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FEATURED RESOURCES


The Vaccine Handbook:  A Practitioner's Guide to Maximizing Use and Efficacy across the Lifespan, by Drs. Tan, Flaherty, and Gerbie, now available from Oxford University Press; order online with code for 30% discount

Oxford University Press has recently published The Vaccine Handbook:  A Practitioner's Guide to Maximizing Use and Efficacy across the Lifespan, by Drs. Tan, Flaherty, and Gerbie. Copies can be ordered online at a 30% discount using the code AMPROM09. This book draws together the latest vaccine science and guidance into a concise, user-friendly, practical resource for the private office, public health clinic, academic medical center, and hospital.



According to the publisher's press release, The Vaccine Handbook: A Practitioner's Guide to Maximizing Use and Efficacy across the Lifespancontains strategies for responding to vaccine hesitancy, discusses vaccines required during pregnancy and international travel, and can serve as a reference for clinicians in training and in practice. The book also includes immunization schedules, scripts for responding to patient concerns, and frequently asked questions.

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Jason Mendelsohn, father of three, diagnosed with Stage 4 HPV oral cancer, tells story of his diagnosis, treatment, and survival to raise awareness

Jason Mendelsohn, a 44-year-old father of three, was diagnosed with Stage 4 HPV-related oral cancer after he felt a lump in his neck. To raise awareness about the disease and its prevention, he posted the story of his diagnosis, treatment, and survival in a video on his website, www.supermanhpv.com. He chose the name SupermanHPV to draw attention to the diagnosis and to help spread the word about HPV-related oral cancer. 

View the 2:40 minute video: Jason Mendelsohn's HPV Oral Cancer Testimonial. 

Jason's mission to raise awareness about HPV has resulted in widespread media coverage. The In the Media web page on his website, Awareness and Prevention Starts with You (www.supermanhpv.com), features numerous media articles on his story and on HPV.

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JOURNAL ARTICLES AND NEWSLETTERS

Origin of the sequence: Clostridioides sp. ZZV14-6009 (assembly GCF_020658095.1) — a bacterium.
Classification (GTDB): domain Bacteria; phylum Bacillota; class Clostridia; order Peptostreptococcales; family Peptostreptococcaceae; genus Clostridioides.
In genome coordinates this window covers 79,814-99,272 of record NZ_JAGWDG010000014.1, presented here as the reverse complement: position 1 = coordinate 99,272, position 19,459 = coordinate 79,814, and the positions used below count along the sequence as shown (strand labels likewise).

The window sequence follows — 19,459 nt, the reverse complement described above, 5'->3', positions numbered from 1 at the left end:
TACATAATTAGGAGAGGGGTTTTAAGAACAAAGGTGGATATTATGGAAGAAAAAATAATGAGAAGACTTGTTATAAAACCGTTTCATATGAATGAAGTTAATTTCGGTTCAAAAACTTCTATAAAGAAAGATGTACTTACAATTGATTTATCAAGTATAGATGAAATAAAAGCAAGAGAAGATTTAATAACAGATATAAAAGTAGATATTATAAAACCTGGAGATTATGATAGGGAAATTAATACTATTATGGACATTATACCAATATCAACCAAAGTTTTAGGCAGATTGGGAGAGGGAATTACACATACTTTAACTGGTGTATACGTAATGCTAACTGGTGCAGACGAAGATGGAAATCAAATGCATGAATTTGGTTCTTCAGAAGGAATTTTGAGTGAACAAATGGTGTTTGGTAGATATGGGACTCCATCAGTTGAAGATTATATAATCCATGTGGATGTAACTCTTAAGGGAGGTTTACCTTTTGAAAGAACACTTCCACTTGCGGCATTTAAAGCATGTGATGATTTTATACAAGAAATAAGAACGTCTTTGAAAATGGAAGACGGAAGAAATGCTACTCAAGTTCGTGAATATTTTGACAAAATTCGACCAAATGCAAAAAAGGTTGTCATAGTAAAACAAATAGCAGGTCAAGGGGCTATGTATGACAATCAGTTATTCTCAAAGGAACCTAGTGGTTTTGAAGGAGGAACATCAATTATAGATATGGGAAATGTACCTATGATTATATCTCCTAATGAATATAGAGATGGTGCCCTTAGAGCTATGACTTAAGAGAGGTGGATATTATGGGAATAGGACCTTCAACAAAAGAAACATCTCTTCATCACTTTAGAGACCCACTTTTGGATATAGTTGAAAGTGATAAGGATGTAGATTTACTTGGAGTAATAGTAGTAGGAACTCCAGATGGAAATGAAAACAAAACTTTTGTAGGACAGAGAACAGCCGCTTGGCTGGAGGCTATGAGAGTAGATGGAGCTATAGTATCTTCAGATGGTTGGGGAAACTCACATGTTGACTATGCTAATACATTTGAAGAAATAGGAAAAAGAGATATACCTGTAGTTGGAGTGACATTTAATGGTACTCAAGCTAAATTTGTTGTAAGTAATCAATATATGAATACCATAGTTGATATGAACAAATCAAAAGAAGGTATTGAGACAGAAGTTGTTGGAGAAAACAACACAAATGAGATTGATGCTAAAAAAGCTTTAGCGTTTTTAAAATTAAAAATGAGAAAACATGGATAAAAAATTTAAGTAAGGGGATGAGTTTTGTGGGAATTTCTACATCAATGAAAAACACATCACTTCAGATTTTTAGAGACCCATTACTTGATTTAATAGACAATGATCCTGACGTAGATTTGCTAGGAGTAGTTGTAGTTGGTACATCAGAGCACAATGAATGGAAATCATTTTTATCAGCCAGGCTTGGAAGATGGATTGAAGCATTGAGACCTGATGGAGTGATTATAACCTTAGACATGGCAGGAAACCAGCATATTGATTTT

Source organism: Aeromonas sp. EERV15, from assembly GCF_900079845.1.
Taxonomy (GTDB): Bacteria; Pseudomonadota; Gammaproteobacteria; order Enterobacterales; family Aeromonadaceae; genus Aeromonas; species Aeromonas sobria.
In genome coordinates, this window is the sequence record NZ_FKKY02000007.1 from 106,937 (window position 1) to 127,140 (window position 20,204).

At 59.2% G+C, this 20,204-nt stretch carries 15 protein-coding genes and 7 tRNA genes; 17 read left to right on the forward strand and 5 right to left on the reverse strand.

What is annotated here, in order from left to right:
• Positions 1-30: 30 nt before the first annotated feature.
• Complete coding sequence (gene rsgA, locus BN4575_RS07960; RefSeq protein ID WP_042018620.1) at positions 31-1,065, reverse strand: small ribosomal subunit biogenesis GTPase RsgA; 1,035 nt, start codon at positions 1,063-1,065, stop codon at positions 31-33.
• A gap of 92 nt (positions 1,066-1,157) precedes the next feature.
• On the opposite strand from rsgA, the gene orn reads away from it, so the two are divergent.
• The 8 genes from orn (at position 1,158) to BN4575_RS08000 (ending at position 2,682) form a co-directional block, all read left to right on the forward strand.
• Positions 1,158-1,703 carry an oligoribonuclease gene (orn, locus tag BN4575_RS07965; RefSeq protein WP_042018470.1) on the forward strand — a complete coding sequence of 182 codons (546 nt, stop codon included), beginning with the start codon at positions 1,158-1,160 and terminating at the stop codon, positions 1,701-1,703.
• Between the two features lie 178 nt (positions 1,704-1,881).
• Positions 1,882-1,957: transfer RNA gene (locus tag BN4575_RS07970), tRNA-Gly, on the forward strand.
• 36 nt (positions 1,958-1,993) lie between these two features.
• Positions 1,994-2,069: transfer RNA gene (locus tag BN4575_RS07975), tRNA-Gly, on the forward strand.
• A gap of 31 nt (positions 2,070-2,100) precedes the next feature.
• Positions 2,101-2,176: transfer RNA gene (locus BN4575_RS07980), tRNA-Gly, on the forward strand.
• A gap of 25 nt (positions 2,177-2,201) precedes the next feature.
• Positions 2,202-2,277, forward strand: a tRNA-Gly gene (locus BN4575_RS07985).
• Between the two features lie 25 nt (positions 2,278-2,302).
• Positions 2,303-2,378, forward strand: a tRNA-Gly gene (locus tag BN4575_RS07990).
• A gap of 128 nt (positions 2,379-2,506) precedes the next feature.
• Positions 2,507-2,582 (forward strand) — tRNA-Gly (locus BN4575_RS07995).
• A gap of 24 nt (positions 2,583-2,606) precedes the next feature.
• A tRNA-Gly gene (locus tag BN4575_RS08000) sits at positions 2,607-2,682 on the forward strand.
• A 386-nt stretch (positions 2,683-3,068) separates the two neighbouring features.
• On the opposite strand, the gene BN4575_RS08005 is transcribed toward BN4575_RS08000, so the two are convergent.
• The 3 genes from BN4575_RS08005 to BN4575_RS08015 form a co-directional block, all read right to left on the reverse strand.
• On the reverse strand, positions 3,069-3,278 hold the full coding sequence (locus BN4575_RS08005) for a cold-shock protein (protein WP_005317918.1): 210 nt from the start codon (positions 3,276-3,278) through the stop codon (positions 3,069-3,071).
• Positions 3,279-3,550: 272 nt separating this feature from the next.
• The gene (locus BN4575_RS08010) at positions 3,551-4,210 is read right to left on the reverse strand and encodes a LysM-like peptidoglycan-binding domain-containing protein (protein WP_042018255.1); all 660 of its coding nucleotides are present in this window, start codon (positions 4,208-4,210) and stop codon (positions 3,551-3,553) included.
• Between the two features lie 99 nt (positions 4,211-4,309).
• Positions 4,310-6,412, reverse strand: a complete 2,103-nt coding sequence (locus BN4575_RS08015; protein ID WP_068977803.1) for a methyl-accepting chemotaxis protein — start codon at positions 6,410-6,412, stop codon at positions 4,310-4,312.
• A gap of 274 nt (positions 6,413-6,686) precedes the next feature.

January issue of CDC's Immunization Works newsletter now available

CDC recently released the January issue of its monthly newsletter Immunization Works. The newsletter offers the immunization community information about current topics. The information is in the public domain and can be reproduced and circulated widely.

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Health Psychology publishes study of 5,323 people in 24 countries finding that anti-vaccination attitudes were highest in those with strong conspiracy theory beliefs

Health Psychology, a journal of the American Psychological Association, released an advance online publication on February 1 of a study of anti-vaccination attitudes among 5,323 people in 2400 countries. The study, The Psychological Roots of Anti-Vaccination Attitudes: A 24-Nation Investigation, by M.J. Hornsey, et al., examined the attitudes of those who were opposed to vaccination in relation to other attitudes and fears they held. The researchers sought to understand what motivates people to reject the science around vaccination. Although the researchers found correlations between vaccine resistance and other underlying attitudes, such as fear of needles and particular world views, they found that the belief in conspiracy theories was the most highly correlated belief. 

Read the complete article: The Psychological Roots of Anti-Vaccination Attitudes: A 24-Nation Investigation.

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About IAC Express
The Immunization Action Coalition welcomes redistribution of this issue of IAC Express or selected articles. When you do so, please add a note that the Immunization Action Coalition is the source of the material and provide a link to this issue.

If you have trouble receiving or displaying IAC Express messages, visit our online help section.

IAC Express is supported in part by Grant No. 6NH23IP922550 from the National Center for Immunization and Respiratory Diseases, CDC. Its contents are solely the responsibility of IAC and do not necessarily represent the official views of CDC. IAC Express is also supported by educational grants from the following companies: AstraZeneca, Inc.; Merck Sharp & Dohme Corp.; Pfizer, Inc.; and Sanofi Pasteur.

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Editor:
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Managing Editor:
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Consulting Editors:
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Assistant Managing Editor:
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Issue Abbreviations
AAFP: American Academy of Family Physicians
AAP: American Academy of Pediatrics
ACIP: Advisory Committee on Immunization Practices
CDC: Centers for Disease Control and Prevention
FDA: Food and Drug Administration
IAC: Immunization Action Coalition
MMWR: Morbidity and Mortality Weekly Report
NCIRD: National Center for Immunization and Respiratory Diseases
VIS: Vaccine Information Statement